## 5. Conclusion

In this work, we systematically apply the BIE method to obtain explicit relations between the eigenvalues of the electrostatic operator associated with the method and the LSPh/plasmon polariton resonances. The BIE method shows real benefits by explicitly assigning modes, spectral features and resonances to experimental data. Active modes of thin discs are analysed asymptotically with respect to disc thickness. Two examples were considered: the LSPh resonances in GaN micro-discs and the scaling of localized surface plasmon resonance frequency with the size of graphene nanodiscs.

We have shown that, regarding the spectra of both surface phonons and plasmons, all the calculations performed so far in separable coordinates contain not only all the eigenvalues but also all the eigenfunctions of the electrostatic operators.

Group-theoretical analysis applied to the Laplace equation may be exploited in obtaining the eigenvalues and eigenvectors of the electrostatic operator for shapes and their corresponding shell structures described by separable coordinate systems. We calculated explicitly the eigenvalues and the eigenfunctions of elliptic and circular cylinders, which with the known results about other shapes may be used to extend the study of cloaking by anomalous localized resonance from two- to three-dimensional structures. The results of Lie group analysis may be further employed to study the spectrum of boundary operators associated with the full-wave regime. The extension to the full-wave regime creates the opportunity to study and obtain bound states in continuum with shapes different from spherical geometry.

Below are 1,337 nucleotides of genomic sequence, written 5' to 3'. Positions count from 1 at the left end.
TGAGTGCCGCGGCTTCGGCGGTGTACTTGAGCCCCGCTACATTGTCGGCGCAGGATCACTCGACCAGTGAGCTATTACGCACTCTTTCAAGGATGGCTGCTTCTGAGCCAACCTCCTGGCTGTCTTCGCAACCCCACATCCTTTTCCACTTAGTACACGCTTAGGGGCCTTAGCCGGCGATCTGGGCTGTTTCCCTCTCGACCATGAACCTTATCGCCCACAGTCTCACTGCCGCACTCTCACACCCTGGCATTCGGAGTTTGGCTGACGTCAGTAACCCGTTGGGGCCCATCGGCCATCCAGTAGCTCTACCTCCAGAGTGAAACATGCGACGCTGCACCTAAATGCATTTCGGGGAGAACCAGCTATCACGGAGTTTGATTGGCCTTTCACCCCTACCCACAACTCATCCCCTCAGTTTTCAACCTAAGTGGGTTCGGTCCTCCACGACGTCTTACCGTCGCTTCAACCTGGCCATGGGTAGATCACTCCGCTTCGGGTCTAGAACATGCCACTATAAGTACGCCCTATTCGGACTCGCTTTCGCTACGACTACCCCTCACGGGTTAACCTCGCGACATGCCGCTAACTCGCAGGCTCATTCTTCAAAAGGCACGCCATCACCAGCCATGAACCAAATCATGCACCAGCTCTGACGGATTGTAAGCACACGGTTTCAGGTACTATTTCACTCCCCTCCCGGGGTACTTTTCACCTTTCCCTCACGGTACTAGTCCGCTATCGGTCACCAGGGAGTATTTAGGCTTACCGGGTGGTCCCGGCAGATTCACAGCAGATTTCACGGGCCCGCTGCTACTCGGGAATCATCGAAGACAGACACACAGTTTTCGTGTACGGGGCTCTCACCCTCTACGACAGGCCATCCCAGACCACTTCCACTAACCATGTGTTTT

## Data accessibility

All data accompanying this publication are available within the publication and are generated using standard routines in Mathematica^{®} (see electronic supplementary material).

## Authors' contributions

The authors contributed equally to the manuscript.

## Competing interests

We have no competing interests.

## Funding

The work was supported by a grant from the Romanian National Authority for Scientific Research, CNCS-UEFISCDI, project no. PNII-ID-PCCE-2011-2-0069.

## Acknowledgements

The authors thank the National Funding Authority for their financial support.

## Footnotes

Electronic supplementary material is available online at https://dx.doi.org/10.6084/m9.figshare.c.3702211.

- Received October 24, 2016.
- Accepted February 13, 2017.

- © 2017 The Author(s)

Published by the Royal Society. All rights reserved.